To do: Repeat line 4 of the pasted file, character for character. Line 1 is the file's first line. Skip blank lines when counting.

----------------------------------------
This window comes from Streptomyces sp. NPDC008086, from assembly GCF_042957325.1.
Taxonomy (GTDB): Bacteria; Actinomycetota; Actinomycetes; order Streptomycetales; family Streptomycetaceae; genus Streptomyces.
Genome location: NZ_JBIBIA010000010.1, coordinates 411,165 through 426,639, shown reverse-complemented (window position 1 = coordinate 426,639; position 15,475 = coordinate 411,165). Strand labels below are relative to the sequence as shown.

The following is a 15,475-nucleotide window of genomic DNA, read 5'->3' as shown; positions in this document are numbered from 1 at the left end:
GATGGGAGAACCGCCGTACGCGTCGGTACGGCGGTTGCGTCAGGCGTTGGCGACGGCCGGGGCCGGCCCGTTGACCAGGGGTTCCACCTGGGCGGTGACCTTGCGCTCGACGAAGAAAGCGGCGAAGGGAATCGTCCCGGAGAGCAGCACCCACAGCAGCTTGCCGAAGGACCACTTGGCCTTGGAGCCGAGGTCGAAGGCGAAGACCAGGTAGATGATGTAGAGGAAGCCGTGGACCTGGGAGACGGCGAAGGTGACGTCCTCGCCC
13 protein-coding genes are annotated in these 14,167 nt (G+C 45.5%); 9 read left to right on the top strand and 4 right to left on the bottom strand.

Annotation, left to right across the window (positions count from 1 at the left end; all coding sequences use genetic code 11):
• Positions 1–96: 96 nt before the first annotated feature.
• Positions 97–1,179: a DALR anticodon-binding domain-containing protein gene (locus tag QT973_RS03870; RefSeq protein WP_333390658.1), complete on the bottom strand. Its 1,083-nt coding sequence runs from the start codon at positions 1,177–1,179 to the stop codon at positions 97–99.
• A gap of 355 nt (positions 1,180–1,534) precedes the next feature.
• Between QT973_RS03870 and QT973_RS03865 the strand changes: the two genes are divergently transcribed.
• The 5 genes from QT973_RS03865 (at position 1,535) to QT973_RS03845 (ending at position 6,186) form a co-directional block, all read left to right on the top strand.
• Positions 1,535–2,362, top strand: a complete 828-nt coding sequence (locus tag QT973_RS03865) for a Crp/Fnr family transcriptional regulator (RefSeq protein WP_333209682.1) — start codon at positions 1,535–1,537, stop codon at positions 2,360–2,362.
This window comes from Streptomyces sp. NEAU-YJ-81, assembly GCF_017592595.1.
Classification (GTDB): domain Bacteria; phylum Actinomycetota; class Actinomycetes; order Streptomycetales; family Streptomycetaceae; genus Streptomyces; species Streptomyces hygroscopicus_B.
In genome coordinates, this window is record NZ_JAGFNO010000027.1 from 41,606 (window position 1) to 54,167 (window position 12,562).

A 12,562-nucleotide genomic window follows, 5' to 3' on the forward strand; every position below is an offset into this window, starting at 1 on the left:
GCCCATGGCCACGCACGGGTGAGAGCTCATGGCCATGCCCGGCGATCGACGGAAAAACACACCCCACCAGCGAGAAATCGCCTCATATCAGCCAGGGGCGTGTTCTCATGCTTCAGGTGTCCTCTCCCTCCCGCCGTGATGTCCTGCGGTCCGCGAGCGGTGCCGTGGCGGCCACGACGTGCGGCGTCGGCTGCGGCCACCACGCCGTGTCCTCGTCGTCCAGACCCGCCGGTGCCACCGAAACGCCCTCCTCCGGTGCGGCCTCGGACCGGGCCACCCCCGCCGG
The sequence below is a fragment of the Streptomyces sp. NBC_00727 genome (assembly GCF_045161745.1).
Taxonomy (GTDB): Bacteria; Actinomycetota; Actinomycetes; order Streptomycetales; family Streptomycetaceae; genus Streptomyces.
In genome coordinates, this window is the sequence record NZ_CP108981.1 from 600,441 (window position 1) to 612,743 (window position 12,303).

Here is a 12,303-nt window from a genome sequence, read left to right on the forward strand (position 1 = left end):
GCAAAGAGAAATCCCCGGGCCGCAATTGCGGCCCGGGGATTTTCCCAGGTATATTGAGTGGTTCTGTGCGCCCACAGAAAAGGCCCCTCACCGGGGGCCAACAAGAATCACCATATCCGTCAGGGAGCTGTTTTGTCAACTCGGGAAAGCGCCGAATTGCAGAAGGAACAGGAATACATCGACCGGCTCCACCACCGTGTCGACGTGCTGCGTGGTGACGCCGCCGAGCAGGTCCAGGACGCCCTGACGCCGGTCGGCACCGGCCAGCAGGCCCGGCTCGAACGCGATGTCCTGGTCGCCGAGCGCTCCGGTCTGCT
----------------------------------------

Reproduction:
The following is a 15,475-nucleotide window of genomic DNA, read 5'->3' as shown; positions in this document are numbered from 1 at the left end: